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4.1 Wrapping Up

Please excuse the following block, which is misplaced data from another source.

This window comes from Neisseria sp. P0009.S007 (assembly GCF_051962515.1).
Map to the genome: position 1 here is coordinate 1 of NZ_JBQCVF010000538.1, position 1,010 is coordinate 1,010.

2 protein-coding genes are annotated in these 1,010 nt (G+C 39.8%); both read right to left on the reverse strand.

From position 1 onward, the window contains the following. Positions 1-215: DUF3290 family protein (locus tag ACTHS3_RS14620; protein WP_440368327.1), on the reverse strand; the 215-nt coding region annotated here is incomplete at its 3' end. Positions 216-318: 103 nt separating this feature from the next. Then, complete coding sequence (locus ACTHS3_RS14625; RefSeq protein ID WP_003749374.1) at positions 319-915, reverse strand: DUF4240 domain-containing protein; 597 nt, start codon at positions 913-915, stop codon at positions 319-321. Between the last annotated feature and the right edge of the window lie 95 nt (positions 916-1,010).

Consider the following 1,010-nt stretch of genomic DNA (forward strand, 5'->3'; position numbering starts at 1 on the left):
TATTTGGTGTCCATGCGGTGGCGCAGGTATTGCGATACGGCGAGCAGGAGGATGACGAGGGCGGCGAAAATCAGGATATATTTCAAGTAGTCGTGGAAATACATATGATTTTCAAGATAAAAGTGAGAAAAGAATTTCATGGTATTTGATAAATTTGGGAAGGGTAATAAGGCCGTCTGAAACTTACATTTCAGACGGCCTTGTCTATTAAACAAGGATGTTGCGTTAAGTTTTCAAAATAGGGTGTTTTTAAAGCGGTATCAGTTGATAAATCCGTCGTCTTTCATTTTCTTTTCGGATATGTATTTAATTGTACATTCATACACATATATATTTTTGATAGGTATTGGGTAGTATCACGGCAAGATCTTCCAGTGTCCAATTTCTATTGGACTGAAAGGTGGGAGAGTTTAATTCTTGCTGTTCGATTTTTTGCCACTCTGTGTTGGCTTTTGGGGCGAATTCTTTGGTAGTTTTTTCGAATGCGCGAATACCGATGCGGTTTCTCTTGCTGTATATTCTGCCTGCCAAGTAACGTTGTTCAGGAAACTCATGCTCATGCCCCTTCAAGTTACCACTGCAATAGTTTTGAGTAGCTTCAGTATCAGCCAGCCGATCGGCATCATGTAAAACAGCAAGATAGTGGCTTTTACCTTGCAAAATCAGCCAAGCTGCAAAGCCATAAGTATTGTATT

Hey, welcome to the final video in Up and Running with Variable Fonts. This is just gonna be a quick recap. Come back to this video anytime that you need a refresher on the most important elements of working with variable fonts. All right, first up, why use variable fonts? Number one, because they'll load much faster. You can do the job of seven or eight font files with a single font file. Two, they give you a lot more freedom and ability to be creative with your typography, because you have all kinds of different ways that you can change up a font. And you get to decide exactly how that font is gonna look in your design. Variable font fundamentals. Variable fonts have settings that are referred to as axes. And it's the values that are associated with each one of those axes that determines how a variable font is going to look. Those axes can get fairly complicated if there's a lot of them. So many font designers will create something called named instances that are a quick and easy way to bring up different combinations of axis settings that have already been determined to look good with that font file. As for where to find variable fonts, the number one place is Axis-Praxis.org. Axis-Praxis have a great spreadsheet that they manage. It's a comprehensive list of fonts. We also have v-fonts.com. For preview tools, again, use the Axis-Praxis website. Or if you're comfortable with building software from source, you can try the font view application which you can get on GitHub. Another option for previewing is Adobe software, which you can also use for UI design. Other UI design tools right now don't support variable fonts, but some of them have shown interest, so definitely keep an eye out. Browser support right now is strongest with Chrome and Edge. Safari is good too, but you must have Mac OS 10.13 or higher. Firefox support is on the way. And right now you can use Nightly, which does have support for variable fonts and also has some very interesting looking dev tools coming out for working out with variable fonts. Okay, on to coding with variable fonts. Deploy your variable fonts using at font face rules. And control your variable fonts using high level properties and low level properties. We have four high level properties, we have font weight, font stretch, font style, and font optical sizing. We have one low level property, which is font variation settings. Our high level properties aren't working in browsers yet, so in the meantime, use font variation settings to replicate the effect of those high level properties. But when they are available, use those properties wherever you can and use font variations settings only when you have to. The font weight property represents the axis wght in lowercase. The values that you can apply in font weight can be anywhere between 1 and 199. But the range of values for a specific font can vary wildly, so be sure that you check the specific font in question to see what range of values are available for that font. Font stretch represents the wth axis. Width values for this axis can be anything greater than zero. Again, check the font for specifics. Font style interacts with the slant, slnt axis, or the italic, ital axis. Fonts will only have either slant or italic, so we ought to be able to use the font style property to interact with either one of those axes. If a font uses the slant axis, it's value range could be anything between negative 90 and positive 90. A negative number indicates leaning forward. A positive number indicates leaning backwards. And zero indicates straight up and down. As usual, check the specific font to find out what the appropriate values are to use. If a font uses the italic axis, its values will range between 0, which is fully upright and 1, which is fully leaning forward. Font optical sizing represents the optical sizing axis which is labeled opszed or Z. This property is used to modify how much variance there is in the thickness of the strokes of the letters, and it enables you to enhance legibility and readability at different font sizes. Custom axes could be anything the font designer decides they should be. They're also represented by a four letter label. But custom four letter labels are always in uppercase, while official are in lowercase. Right now, the easiest way to figure out what custom axes are available in a particular font is to go to Axis-Praxis, preview that font, and then inspect the in-line CSS to see what labels are being used. And to set up fallbacks for your variable fonts, use an at support rule. Check the support of the font variation settings property with just a normal value. And then put all of your variable font code inside that support detection rule. Use an inverse check, look to see if that property is not selected, and then put your fallback code inside that check. And that is everything that you need to know right now to start working with variable fonts. We may see some developments in the future, we might see some new things coming in. We might see some tweaks of what we have right now with the system, but things should remain fundamentally the same. So I hope that you've really enjoyed working with variable fonts and that you're feeling confident to get out there and start using them. Thank you so much for taking this course and I will see you in the next one.

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